I have a master in physics and philosophy and have a keen interest in mathematics. Currently I am doing a PhD in philosophy. On a personal level, however, I cherish the interdisciplinary ideal of combining mathematics, physics and philosophy. I am well aware that realizing this ideal requires an enormous amount of work and talent – and that very likely I cannot 'completely' realize it.
On a structural level, I suppose this is an unfortunate side-effect of the level of specialization in academia today. On a subjective level, however, I feel the need to “revolt” against such over-specialization. It a shame that some "philosophers of science" in my branch haven't solved one differential equation in their life; yet they intend to reflect on what physicists do. I am convinced that combining different disciplines is a worthy thing to do. I suspect many people would agree with me, but the competitive reality of academia makes it very hard to realize.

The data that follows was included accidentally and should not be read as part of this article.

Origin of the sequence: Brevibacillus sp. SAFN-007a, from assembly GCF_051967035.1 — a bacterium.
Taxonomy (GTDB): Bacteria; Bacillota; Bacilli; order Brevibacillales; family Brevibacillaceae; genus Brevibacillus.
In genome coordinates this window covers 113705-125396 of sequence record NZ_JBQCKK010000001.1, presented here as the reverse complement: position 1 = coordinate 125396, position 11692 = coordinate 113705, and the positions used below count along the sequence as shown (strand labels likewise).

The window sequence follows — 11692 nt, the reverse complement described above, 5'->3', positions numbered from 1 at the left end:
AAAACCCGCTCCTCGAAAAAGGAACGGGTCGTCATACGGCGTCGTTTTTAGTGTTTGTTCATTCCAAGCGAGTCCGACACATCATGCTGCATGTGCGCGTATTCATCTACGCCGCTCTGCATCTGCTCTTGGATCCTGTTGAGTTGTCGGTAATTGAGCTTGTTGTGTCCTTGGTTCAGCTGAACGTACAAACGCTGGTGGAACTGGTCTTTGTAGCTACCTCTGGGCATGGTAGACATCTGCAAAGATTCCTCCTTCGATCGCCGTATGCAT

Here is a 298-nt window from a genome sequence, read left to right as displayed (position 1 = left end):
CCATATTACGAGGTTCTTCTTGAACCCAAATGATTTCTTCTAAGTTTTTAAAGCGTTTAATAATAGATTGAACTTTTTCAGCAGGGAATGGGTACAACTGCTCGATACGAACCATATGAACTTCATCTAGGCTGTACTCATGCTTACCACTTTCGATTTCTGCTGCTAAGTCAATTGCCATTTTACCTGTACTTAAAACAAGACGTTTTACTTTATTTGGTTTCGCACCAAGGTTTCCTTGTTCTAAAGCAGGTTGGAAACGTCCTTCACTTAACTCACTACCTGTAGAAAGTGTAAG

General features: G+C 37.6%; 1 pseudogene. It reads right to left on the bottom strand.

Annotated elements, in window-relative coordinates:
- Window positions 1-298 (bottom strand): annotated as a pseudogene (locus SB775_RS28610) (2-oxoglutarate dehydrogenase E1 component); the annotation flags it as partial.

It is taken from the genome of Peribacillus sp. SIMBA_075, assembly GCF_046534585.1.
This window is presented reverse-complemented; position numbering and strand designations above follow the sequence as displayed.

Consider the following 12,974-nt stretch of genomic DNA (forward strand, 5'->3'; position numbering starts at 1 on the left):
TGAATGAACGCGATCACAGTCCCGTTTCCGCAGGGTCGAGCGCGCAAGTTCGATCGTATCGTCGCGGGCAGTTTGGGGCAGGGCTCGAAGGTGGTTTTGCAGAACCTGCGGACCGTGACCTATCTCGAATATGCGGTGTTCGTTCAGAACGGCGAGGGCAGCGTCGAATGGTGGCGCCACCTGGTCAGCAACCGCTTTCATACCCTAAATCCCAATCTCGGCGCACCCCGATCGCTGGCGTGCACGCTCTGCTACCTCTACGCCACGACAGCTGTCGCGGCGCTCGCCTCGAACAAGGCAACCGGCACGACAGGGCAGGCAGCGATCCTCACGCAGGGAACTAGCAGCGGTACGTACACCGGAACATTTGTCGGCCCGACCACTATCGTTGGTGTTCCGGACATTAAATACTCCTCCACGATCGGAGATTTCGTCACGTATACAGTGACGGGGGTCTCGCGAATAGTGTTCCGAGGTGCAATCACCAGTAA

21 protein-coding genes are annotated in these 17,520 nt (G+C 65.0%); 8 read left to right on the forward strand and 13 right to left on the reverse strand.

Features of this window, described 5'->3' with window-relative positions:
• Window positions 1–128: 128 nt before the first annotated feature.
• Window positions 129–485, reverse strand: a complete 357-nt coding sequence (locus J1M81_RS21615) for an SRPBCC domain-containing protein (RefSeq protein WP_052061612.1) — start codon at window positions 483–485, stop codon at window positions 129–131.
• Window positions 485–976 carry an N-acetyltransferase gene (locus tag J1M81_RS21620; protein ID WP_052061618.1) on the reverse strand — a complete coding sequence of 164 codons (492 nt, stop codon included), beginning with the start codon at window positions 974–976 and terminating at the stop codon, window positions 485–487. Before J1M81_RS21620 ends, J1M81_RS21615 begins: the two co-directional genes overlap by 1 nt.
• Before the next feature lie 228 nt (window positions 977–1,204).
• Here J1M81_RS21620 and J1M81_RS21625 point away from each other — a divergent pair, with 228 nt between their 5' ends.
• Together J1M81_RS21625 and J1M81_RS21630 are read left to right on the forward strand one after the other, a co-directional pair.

The time one invests in a secondary area of interest (i.e. mathematics, physics) takes away time to do research in one's main area (i.e. philosophy). The reduced time would (on the short-term) make me less productive and successful. However, in the long-term, it might allow me to produce work of more value and depth.
(1) Is it wise for a PhD student, somewhere below on the academic ladder, to gamble already on long-term investments, or should one give in to the short-term safety and (over)specialize in one area?
(2) Is there some middle-way between the two extremes?
(3) Is it more useful in later stages of one's career to have a broad skill-set or have more publications in one (limited) area?